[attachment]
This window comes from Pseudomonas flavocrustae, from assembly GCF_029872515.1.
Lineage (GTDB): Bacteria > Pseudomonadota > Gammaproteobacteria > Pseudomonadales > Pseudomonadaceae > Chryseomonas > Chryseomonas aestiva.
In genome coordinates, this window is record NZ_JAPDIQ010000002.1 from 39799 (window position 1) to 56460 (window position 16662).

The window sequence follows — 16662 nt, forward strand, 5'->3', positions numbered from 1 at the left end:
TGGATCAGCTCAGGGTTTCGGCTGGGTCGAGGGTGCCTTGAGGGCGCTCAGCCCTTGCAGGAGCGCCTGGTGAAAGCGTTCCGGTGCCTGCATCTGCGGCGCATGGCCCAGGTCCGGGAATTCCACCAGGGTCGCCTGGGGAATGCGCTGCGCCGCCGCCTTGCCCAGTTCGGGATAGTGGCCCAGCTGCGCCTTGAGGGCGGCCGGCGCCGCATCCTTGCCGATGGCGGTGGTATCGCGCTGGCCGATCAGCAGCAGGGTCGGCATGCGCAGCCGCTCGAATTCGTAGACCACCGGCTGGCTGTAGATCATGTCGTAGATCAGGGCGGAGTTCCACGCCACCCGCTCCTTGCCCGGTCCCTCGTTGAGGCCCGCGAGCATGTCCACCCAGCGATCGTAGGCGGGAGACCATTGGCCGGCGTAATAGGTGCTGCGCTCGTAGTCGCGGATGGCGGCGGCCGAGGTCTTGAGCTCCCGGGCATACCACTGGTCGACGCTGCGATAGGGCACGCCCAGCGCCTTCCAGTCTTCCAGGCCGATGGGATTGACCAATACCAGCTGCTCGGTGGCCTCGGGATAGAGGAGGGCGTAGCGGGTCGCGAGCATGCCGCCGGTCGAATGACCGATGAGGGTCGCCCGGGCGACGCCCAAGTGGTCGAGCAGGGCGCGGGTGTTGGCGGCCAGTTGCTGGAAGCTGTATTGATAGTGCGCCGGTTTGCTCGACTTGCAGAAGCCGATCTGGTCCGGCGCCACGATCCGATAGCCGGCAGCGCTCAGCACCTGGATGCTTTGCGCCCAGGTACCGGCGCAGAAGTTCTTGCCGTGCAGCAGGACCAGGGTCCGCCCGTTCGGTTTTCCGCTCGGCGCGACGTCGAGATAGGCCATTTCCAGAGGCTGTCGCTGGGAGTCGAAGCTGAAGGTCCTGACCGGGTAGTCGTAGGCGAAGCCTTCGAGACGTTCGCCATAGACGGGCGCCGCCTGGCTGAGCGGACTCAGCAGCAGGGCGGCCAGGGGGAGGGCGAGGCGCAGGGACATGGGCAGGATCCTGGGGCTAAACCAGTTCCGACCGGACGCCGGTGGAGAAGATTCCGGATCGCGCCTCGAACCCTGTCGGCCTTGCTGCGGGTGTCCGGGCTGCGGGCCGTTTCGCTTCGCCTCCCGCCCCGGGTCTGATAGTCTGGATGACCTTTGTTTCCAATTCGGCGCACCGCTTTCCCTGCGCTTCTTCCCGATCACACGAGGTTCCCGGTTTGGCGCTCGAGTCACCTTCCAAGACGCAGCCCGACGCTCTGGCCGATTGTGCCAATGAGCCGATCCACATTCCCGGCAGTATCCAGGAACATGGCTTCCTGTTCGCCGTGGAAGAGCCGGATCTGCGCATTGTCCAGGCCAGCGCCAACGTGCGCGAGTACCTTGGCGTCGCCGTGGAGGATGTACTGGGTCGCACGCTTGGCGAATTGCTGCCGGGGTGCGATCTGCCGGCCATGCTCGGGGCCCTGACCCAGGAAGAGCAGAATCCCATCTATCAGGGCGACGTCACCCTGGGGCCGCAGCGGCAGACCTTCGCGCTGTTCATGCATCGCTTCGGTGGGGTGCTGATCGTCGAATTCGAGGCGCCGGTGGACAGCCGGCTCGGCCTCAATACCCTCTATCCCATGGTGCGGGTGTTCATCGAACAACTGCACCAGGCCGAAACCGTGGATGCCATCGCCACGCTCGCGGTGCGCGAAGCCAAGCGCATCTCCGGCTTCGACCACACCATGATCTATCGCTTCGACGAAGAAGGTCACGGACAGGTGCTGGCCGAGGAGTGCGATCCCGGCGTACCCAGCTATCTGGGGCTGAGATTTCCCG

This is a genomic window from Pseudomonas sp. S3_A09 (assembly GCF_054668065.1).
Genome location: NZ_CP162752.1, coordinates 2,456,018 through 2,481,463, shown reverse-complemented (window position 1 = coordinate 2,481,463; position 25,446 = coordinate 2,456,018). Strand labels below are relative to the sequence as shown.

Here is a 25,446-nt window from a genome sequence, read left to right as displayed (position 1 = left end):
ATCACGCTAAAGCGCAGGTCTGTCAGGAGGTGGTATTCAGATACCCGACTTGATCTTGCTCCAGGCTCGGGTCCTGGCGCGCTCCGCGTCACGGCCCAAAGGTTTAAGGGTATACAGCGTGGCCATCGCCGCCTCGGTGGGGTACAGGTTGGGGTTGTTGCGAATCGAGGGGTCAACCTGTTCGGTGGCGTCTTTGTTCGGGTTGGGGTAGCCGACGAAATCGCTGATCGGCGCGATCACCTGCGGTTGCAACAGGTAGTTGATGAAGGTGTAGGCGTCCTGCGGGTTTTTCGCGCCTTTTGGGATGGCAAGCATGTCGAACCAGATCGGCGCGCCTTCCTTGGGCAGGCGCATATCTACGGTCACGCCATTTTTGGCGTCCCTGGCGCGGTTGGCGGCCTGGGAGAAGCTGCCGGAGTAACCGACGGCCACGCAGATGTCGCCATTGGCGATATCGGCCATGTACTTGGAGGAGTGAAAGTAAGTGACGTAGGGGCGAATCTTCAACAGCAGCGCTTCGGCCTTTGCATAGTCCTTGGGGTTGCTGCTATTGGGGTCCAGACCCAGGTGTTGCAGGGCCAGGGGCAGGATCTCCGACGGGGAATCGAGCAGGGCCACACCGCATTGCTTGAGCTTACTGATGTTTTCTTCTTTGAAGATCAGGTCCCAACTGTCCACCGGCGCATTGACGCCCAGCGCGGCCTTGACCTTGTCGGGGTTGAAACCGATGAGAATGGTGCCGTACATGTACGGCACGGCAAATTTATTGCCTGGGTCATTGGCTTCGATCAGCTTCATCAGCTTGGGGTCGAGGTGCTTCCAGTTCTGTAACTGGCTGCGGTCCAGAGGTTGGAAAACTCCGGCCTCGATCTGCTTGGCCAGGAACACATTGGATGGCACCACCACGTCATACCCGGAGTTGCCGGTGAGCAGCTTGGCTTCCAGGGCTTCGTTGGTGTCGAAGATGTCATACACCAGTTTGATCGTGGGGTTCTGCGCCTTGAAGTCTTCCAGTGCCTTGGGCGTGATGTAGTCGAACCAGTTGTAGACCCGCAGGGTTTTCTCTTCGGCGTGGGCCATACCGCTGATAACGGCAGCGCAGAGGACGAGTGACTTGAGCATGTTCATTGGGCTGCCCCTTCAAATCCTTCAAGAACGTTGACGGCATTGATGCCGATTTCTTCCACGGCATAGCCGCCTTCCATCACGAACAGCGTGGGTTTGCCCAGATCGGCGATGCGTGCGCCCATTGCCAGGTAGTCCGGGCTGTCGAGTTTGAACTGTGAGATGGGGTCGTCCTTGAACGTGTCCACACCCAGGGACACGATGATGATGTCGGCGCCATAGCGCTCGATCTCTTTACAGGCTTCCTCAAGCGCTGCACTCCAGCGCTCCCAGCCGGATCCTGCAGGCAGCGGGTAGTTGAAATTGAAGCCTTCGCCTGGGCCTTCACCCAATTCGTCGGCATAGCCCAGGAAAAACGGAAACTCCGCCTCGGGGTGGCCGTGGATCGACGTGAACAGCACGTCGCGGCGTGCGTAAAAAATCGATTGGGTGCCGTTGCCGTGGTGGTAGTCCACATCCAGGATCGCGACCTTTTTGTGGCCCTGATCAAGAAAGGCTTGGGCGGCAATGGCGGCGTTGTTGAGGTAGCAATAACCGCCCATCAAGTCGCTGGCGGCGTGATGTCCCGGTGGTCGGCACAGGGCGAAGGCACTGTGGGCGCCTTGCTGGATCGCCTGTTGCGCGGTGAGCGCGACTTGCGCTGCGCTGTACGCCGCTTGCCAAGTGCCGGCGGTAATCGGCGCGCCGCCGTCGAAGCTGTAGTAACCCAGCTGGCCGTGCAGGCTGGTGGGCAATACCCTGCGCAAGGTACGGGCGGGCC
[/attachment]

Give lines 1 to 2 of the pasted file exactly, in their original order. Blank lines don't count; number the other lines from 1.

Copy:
This window comes from Pseudomonas flavocrustae, from assembly GCF_029872515.1.
Lineage (GTDB): Bacteria > Pseudomonadota > Gammaproteobacteria > Pseudomonadales > Pseudomonadaceae > Chryseomonas > Chryseomonas aestiva.